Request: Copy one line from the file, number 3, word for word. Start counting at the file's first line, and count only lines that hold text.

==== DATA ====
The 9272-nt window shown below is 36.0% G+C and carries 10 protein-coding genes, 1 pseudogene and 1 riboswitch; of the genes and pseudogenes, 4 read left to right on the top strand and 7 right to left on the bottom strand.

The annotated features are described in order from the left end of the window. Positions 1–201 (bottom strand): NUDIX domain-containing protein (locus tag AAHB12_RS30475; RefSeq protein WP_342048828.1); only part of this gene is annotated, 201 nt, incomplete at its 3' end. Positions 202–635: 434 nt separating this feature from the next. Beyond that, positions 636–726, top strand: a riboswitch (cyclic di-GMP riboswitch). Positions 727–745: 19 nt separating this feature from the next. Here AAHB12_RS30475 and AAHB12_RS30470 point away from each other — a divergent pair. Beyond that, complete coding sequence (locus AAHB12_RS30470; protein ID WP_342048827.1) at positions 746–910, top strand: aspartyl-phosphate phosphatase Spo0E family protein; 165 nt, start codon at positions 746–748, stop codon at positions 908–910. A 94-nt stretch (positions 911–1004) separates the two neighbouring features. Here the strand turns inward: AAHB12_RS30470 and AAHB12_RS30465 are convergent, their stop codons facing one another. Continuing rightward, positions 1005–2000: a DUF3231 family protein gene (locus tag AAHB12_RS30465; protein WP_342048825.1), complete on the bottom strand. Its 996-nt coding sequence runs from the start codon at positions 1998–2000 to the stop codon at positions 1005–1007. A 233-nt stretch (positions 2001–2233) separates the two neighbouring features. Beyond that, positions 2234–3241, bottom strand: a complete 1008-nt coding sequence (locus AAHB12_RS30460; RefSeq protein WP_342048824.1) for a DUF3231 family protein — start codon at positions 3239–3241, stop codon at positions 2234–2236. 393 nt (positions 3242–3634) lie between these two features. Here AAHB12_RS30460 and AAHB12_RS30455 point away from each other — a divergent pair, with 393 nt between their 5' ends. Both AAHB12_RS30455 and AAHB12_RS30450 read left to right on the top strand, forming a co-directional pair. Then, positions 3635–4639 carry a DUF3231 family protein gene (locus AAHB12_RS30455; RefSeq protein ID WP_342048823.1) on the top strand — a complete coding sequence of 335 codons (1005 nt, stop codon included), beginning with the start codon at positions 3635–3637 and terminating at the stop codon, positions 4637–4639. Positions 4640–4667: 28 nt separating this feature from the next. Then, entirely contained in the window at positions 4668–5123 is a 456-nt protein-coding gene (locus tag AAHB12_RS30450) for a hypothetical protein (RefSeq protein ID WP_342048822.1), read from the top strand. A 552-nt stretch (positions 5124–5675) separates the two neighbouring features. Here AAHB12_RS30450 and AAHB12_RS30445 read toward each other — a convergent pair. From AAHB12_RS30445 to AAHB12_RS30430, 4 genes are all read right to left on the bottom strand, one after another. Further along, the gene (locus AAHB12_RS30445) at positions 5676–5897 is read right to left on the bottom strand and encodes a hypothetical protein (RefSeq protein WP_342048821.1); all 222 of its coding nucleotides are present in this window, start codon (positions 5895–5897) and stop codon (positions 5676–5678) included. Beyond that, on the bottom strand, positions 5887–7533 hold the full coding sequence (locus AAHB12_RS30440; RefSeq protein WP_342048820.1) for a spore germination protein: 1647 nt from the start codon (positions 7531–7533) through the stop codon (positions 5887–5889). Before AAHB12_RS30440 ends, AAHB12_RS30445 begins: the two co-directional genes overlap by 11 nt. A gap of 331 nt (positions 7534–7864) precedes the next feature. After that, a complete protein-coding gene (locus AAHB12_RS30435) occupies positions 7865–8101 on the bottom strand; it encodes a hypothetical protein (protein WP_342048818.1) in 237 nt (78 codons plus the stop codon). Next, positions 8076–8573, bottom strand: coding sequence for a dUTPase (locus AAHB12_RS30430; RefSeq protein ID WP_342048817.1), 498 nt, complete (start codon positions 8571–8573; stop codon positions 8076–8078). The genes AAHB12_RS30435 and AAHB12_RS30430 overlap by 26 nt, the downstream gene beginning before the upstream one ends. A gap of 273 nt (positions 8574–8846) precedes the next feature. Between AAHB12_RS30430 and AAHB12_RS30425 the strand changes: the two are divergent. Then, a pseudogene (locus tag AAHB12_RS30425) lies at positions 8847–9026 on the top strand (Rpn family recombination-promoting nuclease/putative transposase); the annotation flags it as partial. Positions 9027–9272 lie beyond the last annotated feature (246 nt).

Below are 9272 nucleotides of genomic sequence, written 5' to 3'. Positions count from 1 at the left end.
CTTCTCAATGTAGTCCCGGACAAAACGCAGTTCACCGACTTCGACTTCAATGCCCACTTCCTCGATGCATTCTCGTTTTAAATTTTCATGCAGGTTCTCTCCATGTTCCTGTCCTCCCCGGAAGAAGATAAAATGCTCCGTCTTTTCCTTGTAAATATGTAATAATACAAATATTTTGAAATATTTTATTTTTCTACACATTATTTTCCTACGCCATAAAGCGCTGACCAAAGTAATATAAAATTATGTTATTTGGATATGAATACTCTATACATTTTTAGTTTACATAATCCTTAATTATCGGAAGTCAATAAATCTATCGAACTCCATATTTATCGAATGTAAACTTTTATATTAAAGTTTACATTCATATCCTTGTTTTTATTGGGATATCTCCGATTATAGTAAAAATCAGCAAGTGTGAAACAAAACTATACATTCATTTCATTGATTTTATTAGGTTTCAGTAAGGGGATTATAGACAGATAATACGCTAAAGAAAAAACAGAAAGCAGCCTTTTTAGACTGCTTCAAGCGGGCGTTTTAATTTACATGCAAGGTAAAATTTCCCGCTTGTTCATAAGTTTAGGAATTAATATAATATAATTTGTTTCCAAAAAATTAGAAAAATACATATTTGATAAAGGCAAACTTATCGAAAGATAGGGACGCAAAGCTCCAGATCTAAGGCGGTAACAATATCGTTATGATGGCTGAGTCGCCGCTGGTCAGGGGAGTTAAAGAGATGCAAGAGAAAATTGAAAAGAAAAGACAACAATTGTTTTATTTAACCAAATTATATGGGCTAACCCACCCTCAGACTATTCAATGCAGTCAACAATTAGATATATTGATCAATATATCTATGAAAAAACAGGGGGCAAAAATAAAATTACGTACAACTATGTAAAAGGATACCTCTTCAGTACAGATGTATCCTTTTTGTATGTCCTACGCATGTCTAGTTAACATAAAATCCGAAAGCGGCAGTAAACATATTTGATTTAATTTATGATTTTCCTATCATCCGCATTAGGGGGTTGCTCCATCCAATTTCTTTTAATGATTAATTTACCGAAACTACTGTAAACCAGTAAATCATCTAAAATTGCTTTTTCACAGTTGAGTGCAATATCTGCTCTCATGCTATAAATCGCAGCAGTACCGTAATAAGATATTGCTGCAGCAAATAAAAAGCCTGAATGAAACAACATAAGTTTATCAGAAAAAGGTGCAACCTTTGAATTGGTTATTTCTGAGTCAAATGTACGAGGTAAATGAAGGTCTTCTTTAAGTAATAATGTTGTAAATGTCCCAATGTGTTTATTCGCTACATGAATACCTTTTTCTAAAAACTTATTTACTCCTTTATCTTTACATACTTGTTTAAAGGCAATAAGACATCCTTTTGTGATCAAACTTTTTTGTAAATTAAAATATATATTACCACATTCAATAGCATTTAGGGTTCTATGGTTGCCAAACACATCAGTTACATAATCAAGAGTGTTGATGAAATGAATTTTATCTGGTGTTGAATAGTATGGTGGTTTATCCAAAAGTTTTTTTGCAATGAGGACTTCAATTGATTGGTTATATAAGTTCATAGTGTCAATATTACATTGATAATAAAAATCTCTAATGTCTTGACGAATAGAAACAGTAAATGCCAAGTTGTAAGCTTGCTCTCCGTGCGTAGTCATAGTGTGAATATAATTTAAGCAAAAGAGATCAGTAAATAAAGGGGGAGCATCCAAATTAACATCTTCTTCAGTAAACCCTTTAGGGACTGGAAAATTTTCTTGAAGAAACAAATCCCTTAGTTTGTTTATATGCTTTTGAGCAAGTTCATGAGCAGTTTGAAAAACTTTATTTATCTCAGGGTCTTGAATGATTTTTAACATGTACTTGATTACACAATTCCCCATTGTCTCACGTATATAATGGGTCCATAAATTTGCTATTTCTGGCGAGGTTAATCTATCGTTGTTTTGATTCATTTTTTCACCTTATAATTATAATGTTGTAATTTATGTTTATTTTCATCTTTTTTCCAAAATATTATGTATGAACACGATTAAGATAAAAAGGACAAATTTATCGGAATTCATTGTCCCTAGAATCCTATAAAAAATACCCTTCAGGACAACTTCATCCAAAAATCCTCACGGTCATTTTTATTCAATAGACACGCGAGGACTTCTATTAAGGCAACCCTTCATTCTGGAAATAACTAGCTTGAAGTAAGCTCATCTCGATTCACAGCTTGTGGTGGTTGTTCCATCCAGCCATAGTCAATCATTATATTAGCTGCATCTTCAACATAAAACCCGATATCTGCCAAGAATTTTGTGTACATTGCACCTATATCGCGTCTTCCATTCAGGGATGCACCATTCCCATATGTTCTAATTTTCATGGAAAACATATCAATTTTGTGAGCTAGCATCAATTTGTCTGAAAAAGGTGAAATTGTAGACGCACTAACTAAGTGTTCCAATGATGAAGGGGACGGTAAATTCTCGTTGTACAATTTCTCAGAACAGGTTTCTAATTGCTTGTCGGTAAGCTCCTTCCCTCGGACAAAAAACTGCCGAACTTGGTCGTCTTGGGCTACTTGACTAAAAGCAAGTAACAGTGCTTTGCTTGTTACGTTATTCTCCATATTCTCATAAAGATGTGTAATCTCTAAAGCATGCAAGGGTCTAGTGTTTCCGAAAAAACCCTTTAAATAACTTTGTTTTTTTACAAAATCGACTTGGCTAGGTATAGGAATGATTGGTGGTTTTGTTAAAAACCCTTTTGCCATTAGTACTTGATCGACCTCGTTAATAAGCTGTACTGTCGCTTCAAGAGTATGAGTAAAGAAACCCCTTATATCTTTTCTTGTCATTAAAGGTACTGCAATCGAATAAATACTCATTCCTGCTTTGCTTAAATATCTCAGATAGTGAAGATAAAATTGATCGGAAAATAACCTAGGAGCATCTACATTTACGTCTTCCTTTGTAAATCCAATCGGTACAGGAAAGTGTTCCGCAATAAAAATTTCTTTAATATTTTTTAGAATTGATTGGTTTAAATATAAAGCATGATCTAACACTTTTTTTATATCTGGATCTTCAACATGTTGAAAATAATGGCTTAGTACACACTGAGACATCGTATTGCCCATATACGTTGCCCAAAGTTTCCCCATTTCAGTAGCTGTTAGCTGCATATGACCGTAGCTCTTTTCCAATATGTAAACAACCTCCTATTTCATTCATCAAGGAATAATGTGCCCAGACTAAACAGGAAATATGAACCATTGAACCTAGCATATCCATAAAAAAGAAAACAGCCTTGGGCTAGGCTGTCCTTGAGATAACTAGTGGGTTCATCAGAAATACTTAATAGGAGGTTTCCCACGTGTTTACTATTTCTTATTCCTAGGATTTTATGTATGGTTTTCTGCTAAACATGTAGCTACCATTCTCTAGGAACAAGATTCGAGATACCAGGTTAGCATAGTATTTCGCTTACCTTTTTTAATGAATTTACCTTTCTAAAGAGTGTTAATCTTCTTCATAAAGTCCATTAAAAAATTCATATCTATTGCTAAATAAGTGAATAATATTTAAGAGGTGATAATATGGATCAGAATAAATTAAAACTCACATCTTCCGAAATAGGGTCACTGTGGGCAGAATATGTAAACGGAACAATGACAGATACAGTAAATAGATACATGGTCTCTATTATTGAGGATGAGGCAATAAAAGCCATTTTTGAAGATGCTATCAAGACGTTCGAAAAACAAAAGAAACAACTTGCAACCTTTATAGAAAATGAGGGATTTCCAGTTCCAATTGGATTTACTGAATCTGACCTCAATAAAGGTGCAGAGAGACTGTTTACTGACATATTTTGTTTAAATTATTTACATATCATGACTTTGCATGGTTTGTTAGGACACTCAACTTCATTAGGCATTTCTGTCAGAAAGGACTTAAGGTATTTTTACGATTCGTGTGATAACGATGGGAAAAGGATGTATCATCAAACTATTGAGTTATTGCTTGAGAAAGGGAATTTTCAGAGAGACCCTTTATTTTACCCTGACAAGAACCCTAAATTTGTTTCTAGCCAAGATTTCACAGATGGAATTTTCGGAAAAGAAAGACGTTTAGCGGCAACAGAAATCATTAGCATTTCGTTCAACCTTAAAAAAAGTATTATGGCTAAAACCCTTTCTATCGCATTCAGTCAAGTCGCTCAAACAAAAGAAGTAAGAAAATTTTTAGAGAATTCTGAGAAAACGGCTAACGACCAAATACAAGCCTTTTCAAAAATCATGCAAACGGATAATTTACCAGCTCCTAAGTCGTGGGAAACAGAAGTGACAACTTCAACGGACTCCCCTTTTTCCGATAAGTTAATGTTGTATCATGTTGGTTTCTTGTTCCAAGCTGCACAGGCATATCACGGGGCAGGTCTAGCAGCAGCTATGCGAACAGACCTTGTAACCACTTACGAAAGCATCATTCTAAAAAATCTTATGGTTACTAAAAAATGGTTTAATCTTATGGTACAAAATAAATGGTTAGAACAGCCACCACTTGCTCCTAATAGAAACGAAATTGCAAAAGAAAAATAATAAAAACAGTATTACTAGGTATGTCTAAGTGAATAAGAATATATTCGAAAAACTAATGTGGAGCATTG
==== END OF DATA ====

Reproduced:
Below are 9272 nucleotides of genomic sequence, written 5' to 3'. Positions count from 1 at the left end.